Speaking to Capital Business on Tuesday, Housing Ministry Permanent Secretary Tirop Kosgey said the trend of interest rates increasing by close to five percent is not sustainable as it will negatively affect the economy.
“We are actively engaging to determine the best approach to this (interest rate). Left unmitigated this will have unfavourable effects on the sector. It will definitely impact on repayment capacities by developers and mortgage takers and also discourage uptake and reduce demand for mortgages,” he said.
Higher repayment requirements are expected to put pressure on incomes to come up higher, which Kosgey noted will subsequently affect the current heightened tempo in the delivery of housing.
Among most big banks, the average interest rate currently stands at 24 percent, which is an increase of nine percent in the last month.
The Housing Ministry has been engaging developers to commit resources and take up more mortgages among other measures Kosgey said are being taken to mitigate the effects of the high interest rates.
“We are discussing with mortgage institutions whether they can reduce their margin because we believe this may be a short term measure that our economy will be able to peak,” he said.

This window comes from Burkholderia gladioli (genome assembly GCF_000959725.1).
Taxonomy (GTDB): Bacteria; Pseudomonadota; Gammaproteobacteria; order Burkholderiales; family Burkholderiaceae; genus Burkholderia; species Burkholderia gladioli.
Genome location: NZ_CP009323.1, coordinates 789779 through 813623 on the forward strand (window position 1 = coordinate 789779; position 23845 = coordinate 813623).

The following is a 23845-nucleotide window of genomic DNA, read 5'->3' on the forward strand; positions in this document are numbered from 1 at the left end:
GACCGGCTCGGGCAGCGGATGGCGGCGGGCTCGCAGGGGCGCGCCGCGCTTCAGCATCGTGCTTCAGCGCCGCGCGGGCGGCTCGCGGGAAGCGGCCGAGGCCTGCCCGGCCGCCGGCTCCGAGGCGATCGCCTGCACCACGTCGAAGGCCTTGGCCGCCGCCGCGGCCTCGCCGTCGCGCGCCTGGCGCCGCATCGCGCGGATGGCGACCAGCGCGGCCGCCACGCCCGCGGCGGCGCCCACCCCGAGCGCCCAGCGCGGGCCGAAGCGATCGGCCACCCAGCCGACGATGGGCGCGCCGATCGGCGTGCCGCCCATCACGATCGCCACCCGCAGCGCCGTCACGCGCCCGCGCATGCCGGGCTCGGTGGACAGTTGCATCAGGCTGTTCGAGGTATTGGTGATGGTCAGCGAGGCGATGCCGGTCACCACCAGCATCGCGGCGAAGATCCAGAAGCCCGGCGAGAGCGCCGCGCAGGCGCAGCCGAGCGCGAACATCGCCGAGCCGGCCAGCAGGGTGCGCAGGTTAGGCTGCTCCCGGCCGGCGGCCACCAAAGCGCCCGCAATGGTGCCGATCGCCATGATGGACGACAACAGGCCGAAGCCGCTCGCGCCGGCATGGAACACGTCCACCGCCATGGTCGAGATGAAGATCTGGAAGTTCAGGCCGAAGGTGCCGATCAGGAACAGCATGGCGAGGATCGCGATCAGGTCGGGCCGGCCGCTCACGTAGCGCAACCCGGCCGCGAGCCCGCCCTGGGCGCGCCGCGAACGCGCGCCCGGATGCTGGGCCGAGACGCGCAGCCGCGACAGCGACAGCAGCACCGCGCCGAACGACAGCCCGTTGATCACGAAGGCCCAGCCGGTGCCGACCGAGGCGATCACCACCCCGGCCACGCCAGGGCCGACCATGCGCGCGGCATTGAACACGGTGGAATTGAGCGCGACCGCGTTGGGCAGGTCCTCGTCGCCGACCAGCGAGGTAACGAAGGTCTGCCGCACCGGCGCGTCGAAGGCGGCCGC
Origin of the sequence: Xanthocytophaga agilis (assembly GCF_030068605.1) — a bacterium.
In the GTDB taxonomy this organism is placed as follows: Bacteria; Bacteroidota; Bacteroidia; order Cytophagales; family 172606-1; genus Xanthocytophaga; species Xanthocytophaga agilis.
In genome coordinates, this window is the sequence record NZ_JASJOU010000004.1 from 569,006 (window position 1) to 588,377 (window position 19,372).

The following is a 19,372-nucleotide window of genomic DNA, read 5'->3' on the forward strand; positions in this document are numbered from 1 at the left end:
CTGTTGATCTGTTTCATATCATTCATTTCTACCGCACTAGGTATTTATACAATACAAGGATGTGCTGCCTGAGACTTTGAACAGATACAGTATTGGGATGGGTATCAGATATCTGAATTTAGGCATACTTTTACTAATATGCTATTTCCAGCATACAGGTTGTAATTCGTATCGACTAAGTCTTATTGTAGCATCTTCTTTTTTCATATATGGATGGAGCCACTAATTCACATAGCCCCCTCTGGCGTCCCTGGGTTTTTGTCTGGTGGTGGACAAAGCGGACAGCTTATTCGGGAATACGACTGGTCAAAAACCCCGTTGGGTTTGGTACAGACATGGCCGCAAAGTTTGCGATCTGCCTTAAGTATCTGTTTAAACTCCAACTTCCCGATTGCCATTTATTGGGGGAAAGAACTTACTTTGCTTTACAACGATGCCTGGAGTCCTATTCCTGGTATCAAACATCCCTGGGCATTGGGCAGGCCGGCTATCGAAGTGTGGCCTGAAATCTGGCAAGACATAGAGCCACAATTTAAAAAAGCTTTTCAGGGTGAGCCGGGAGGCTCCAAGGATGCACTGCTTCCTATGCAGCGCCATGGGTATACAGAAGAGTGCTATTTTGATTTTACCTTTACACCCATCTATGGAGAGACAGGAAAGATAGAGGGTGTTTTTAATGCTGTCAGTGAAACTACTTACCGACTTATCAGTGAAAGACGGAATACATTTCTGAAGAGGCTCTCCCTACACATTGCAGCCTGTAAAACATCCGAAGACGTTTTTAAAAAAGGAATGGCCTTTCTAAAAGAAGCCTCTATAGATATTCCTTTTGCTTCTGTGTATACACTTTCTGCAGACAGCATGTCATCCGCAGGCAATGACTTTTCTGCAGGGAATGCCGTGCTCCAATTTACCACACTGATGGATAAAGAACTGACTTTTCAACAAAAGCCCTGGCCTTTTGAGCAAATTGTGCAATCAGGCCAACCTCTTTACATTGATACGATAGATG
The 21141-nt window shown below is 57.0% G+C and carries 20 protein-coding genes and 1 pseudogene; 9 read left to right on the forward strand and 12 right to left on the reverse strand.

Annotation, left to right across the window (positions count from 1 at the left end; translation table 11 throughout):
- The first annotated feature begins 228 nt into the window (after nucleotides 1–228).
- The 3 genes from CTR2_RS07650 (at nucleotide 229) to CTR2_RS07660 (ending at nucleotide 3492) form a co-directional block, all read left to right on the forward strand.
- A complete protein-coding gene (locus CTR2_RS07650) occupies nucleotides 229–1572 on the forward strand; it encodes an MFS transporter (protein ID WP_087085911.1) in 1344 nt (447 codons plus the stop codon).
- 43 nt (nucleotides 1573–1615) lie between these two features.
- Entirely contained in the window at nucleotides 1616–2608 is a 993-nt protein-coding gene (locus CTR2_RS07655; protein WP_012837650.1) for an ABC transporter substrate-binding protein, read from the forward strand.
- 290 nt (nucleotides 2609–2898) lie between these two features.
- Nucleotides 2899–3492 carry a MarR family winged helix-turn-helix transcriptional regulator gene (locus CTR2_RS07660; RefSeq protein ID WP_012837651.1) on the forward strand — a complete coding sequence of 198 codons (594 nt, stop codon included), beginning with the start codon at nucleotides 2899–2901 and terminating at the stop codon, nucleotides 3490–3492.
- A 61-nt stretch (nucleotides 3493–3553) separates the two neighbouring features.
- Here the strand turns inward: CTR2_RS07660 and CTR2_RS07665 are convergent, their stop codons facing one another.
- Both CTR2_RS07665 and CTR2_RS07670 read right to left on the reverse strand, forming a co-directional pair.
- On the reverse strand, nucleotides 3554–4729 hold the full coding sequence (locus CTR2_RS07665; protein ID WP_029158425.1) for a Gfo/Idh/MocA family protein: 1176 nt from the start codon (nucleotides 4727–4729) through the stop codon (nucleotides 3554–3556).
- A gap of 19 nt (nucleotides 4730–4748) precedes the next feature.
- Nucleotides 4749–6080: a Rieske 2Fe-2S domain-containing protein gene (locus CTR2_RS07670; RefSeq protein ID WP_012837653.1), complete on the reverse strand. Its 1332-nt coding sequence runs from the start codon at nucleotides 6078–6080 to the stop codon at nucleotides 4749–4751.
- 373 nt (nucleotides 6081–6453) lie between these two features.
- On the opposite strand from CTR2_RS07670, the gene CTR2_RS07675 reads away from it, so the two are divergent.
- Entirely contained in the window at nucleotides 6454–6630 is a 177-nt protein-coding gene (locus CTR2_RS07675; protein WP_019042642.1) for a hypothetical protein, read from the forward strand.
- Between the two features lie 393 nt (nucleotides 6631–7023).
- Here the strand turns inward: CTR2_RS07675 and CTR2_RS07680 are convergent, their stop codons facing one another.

As for interventions by the government, Kosgey suggested an element of fiscal incentives to support mortgage holders to avoid default, which he says is being considered.
The cost of housing has steadily risen in the last decade, for instance rents have increased 2.45 times since 2001.
Property values for standalone houses have seen a 10.6 percent increase in the last year, with the average price currently at Sh31.4 million up from 8.8 million in December 2000.
Apartments that made up 56 percent of the property market in 2010 registered an 11.7 percent rise in the last year with the average rent for a one to three bedroom property currently at Sh55,000.
The effect has caused renters to make a downward shift on the accommodation ladder, with the local rental market registering few gains in the third quarter for 2011.
Considering that there is no true figure quoting the number of houses in the country, the ministry will be undertaking nationwide housing survey to determine baseline information on the housing situation.
“The survey will give us the true position in terms of delivery. We will inform the sector much better, and we are working with stakeholders to ensure we come out with statistics on the housing sector by the middle or end of next year,” Kosgey said.
The Building Code that has been awaiting a much needed makeover, Kosgey said, is currently going through review under the National Building Regulations that will see the code move from being prescriptive to more performance based.
The Code, which is in its final draft stages, is up for review by various industry players at the Ministry of Housing’s Stakeholders Conference set for November 23.